Health minister Lord Bethell is formally under investigation over a complaint that he sponsored a parliamentary pass for the aide Matt Hancock was caught kissing on leaked CCTV.
The Lords Commissioner for Standards confirmed on Tuesday that the Tory peer was being investigated over his “use of facilities” in relation to Gina Coladangelo.
Mr Hancock’s embrace with the former adviser ultimately cost him his Government job after it was revealed the pair breached coronavirus guidance.
The long-term friend of Mr Hancock was brought into the Department of Health and Social Care (DHSC) first as an unpaid adviser before getting the £15,000-a-year director role in September.
Members of the House of Lords can sponsor passes for secretaries and research assistants if they “genuinely and personally” fulfil those roles for the sponsoring member.
The sponsor has to sign a declaration to that effect, and it would be against the rules if the individual did not work for the peer.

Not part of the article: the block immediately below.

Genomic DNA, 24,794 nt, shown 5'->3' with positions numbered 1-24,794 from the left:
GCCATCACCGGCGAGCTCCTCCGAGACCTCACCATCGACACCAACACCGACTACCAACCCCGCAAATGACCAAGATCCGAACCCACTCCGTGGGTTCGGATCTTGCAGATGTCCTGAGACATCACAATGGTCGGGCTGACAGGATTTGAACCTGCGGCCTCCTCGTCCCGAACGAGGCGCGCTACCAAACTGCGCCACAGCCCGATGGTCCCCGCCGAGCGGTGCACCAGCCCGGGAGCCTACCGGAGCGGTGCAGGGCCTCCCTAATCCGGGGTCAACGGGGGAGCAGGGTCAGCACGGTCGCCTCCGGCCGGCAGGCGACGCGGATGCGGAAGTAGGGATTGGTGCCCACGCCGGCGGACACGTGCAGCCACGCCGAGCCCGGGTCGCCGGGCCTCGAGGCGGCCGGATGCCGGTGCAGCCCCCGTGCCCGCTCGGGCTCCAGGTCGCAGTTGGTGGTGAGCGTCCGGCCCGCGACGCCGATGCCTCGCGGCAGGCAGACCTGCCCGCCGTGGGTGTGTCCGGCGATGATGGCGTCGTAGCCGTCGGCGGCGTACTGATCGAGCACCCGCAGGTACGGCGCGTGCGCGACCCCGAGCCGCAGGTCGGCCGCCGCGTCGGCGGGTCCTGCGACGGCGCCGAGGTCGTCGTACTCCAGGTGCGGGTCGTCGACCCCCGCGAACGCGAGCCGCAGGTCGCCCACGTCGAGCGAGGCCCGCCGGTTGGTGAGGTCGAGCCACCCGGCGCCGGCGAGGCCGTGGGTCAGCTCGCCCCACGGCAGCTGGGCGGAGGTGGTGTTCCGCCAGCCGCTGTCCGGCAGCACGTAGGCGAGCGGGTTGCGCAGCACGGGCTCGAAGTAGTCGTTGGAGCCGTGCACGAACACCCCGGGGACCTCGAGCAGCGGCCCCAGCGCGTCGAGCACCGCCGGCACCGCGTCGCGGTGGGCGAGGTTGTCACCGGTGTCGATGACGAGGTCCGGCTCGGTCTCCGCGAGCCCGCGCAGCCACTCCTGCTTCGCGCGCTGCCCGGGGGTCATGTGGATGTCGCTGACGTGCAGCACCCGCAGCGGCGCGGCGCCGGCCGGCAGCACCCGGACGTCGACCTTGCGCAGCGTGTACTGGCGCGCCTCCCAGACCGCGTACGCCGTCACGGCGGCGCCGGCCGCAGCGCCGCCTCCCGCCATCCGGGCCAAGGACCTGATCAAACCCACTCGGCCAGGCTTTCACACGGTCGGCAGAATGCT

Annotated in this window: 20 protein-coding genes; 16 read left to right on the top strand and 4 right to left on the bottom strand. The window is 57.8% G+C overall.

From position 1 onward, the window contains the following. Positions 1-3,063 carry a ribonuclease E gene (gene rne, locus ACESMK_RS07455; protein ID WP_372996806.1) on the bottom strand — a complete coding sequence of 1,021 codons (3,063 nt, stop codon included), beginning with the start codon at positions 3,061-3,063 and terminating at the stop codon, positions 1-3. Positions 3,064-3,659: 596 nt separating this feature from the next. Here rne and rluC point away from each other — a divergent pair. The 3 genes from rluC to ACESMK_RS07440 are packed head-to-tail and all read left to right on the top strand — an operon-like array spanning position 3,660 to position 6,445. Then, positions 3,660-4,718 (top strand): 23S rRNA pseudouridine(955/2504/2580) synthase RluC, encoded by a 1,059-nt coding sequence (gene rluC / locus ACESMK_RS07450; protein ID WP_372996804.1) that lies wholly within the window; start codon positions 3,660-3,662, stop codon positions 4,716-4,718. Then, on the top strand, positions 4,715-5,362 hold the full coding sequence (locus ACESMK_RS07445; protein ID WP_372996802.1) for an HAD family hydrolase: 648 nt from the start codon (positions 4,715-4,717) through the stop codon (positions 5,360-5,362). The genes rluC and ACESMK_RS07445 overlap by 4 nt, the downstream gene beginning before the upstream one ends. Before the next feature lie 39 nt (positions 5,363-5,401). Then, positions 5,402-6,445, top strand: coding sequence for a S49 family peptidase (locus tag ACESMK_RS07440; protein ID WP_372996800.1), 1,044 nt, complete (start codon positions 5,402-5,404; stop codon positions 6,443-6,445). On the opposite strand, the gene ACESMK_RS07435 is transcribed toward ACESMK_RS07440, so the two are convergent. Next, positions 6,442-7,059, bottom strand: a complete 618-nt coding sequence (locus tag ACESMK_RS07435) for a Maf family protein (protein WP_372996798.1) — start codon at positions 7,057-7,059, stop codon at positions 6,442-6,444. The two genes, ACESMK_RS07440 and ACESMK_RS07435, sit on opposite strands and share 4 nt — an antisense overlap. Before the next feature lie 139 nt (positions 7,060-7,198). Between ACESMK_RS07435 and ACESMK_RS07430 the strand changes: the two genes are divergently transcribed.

A House of Lords spokesman said: “The Commissioner for Standards is investigating a complaint regarding Lord Bethell sponsoring a pass for Gina Coladangelo.”
Passholders have free access to the Palace of Westminster, where they can mingle with ministers and MPs and use the estate’s facilities such as bars and restaurants.
Ms Coladangelo is no longer listed as a member of staff for Lord Bethell on his parliamentary web page.
But an online archive showed she was listed as a staff member in May last year as “Mrs Gina Tress”, a marketing and communications director for Oliver Bonas, the retailer founded by her husband, Oliver Tress.
The Sunday Times reported that Lord Bethell sponsored her pass from April 2020 until at least October.
Lord Bethell told peers last month that he had written to the standards watchdog following a complaint about him sponsoring a parliamentary security pass for Ms Coladangelo.
He has also faced calls to resign over use of a personal email account rather than official communication channels.
Downing Street acknowledged the peer used a private email address but suggested that was allowed within the rules, while the peer insisted he had done nothing wrong.